Imagine saving tons of money each semester, buying whatever it is you really want, and being able to avoid the “poor college student” lifestyle. Avoid these deadly sins and you’re on your way.
1. Don’t buy books from the book store. I can’t stress this one enough. I know I’ve gotten screwed enough times at the bookstore along with a lot of my friends. Don’t make the same mistake. Somehow these book stores have conjured up the sales technique of selling you a book for $100 and later buy it back from you for $4, and then sell it back to some other hapless student for $94 marked as “used.” The only thing getting used here is the student. Use services on the internet such as Half.com, Amazon, The Facebook Marketplace, or use comparative search tool like BigWords.com or BetterWorld that actually tells you the best price from a number of sellers. Make sure to order early so that your books arrive on time.
2. Don’t buy books until the first week of class has gone by. Let’s face it, you’re not going to read half of the books anyway. Instead of tossing money away to resell the books back with spine still intact, just sit through the class for a week and find out if the books are necessary. You might even find that you don’t want to take the class this semester anyway and by next year there will be a completely new professor teaching it and new set of books to read. If you miss an assigned reading, so what? It’s college. You will be able to make up for it when you’re positive you need the book. Not to mention you’ll have saved yourself plenty of money by not buying the “recommended reading” book that your prof loved as a child, but has nothing to do with the class.
3. Don’t drive. You don’t need a car. I don’t care how big your campus is or how far away you live. If you live far enough away that you need a car, you’re probably spending more money on gas than you would on renting nearer to your school. For all your other needs you can use public transportation, ride a bike, walk, or even rollerblade. Having a car requires gas money, insurance, car payments, money for upkeep, and actually takes more of your time when your friends ask for rides than it saves you (like on the 2 minute walk that is now 1 minute of driving and 3 minutes of finding a parking spot).
4. Don’t take classes you don’t need. Set up an appointment with your counselor as soon as you can and figure out exactly what you need to graduate. Sure, if you want to take underwater basket weaving just to dabble, then do it. I took boxing, sailing, and a class on biomechanical theory just for fun. If you want to save money though, cut out the fat. Make sure the classes you take will get you to where you want to be as quickly as possible.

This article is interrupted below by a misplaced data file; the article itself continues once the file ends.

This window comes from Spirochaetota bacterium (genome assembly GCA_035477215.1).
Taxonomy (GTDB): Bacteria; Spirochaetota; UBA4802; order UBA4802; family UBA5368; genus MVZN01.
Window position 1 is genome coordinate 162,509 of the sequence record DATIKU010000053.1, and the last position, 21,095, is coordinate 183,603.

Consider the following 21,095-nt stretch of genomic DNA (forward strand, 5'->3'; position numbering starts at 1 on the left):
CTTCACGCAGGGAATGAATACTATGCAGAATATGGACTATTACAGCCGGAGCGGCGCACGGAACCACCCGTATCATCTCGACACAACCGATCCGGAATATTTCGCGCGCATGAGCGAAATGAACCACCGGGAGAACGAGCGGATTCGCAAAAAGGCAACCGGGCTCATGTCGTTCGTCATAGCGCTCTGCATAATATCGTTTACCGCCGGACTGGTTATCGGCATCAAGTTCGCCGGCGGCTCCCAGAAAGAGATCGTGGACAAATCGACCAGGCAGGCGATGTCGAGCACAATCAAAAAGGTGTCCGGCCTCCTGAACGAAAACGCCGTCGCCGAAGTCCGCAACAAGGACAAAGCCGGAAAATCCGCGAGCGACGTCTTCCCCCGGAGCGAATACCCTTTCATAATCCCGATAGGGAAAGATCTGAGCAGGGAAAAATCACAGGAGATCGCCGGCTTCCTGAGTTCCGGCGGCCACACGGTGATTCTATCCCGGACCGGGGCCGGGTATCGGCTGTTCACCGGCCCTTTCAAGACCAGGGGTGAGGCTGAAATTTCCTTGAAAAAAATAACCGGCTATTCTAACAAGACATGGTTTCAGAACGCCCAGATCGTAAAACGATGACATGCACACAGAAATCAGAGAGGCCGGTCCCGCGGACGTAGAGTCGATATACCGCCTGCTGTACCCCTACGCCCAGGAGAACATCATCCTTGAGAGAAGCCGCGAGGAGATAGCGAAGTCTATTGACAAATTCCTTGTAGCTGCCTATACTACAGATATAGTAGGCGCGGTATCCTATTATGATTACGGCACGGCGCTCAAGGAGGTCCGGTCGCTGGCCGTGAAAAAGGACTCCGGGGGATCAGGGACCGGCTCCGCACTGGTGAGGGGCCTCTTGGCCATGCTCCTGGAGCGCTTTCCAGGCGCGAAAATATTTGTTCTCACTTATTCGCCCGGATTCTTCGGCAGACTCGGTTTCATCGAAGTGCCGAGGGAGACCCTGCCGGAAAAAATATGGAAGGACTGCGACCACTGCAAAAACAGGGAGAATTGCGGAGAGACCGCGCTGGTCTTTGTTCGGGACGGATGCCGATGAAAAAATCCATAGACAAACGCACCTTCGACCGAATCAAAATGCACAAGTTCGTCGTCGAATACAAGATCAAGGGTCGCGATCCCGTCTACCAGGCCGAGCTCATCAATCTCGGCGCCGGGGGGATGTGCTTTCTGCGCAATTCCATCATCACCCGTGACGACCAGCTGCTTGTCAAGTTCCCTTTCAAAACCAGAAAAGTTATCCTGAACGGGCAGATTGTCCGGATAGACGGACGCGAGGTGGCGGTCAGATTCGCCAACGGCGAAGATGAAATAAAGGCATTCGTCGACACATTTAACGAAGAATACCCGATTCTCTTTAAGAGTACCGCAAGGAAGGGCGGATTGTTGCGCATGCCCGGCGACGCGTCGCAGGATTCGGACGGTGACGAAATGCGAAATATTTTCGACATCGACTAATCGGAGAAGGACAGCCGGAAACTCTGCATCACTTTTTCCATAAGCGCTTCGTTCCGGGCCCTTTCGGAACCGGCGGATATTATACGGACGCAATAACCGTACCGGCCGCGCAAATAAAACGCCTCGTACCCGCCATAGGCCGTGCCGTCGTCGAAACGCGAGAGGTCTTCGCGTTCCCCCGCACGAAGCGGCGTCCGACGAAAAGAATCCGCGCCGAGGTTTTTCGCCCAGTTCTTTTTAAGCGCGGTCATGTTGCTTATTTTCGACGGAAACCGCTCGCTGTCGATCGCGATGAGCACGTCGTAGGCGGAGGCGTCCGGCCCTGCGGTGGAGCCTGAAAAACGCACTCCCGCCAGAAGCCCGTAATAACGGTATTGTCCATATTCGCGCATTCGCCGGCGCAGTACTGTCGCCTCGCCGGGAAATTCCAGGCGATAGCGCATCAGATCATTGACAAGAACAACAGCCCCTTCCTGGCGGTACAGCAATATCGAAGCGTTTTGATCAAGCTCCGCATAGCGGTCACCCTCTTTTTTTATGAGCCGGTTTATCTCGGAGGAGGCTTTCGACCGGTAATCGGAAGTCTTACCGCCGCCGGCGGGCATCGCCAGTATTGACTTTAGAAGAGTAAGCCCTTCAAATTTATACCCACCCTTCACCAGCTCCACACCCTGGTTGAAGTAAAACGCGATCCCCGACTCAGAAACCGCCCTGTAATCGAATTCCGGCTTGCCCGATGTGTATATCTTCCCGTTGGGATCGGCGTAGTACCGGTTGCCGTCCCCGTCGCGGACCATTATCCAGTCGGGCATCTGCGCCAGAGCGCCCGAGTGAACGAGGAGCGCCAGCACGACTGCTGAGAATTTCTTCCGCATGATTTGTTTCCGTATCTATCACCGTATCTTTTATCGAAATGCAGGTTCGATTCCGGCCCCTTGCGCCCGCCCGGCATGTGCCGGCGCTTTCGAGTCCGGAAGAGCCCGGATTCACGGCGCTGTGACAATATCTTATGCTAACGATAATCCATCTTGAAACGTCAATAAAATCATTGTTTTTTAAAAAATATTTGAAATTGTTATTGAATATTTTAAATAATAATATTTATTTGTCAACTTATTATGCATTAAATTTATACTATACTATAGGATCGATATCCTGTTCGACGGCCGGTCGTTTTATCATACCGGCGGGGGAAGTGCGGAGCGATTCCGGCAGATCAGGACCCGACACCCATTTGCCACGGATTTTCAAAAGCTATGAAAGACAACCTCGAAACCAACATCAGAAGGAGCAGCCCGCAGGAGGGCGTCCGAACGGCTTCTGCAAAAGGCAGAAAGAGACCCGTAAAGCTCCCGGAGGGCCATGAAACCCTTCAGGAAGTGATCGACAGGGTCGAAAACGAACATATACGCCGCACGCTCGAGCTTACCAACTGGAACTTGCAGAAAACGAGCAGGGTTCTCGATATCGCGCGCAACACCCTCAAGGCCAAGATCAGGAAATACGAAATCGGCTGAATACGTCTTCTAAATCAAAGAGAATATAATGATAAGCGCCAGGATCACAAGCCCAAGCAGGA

5. Don’t wait to sign up for classes. I have been a victim of this and it’s insanely frustrating to find out all of the classes you want are taken and the only ones you can take to fill the requirement are boring and at 8am. This is a waste of money, time, and your education. Have your schedule laid out prior to the opening of the system and sign up the day (or hour) you’re allowed to access the class system. This will save you a lot of stress and prevent you from wasting money on classes you hate. If you get stuck in the situation where you can’t sign up ahead of time, make sure to e-mail the professor as soon as possible and get some name recognition in case there’s a waiting list.
6. Don’t sign up for the minimum amount of classes you need. This may sound backwards but it helps in the long run. If you sign up for the maximum amount of credits per semester, you can drop any class that you don’t like without having to worry about not being able to get enough classes to fill your schedule. This will save you time and money. For instance, if you have a bad professor, can’t get from one class to another on time, or find out your friend John is taking that class next semester and you want to study together; you can just drop the class, get a refund, and move on with your life. Just make sure you drop the classes you don’t want as soon as possible to get all of your money back or you’ll be slapped with a hefty drop fee.
7. Get a laptop. Ok, so this isn’t a sin, but “Don’t not have a laptop” just sounds dumb. Laptops are a huge time and money saver. Don’t waste your money on notebooks and pencils every semester and for every class. Instead, take notes on your laptop (I know it’s hard, but try not to Facebook too much and actually pay attention) and you will be able to go back and edit easily, print off your notes to study from, and share with your classmates. Finally, it saves on energy since it’s not plugged in 100% of the time like a desktop computer and is portable to coffee shops and the living room so you can still pretend to be social while you’re downloading more episodes of The Office.
I hope you’re able to ward off these sins and live a happy and successful college life while spending that extra money on things you really want. I don’t judge.Now go own the world.
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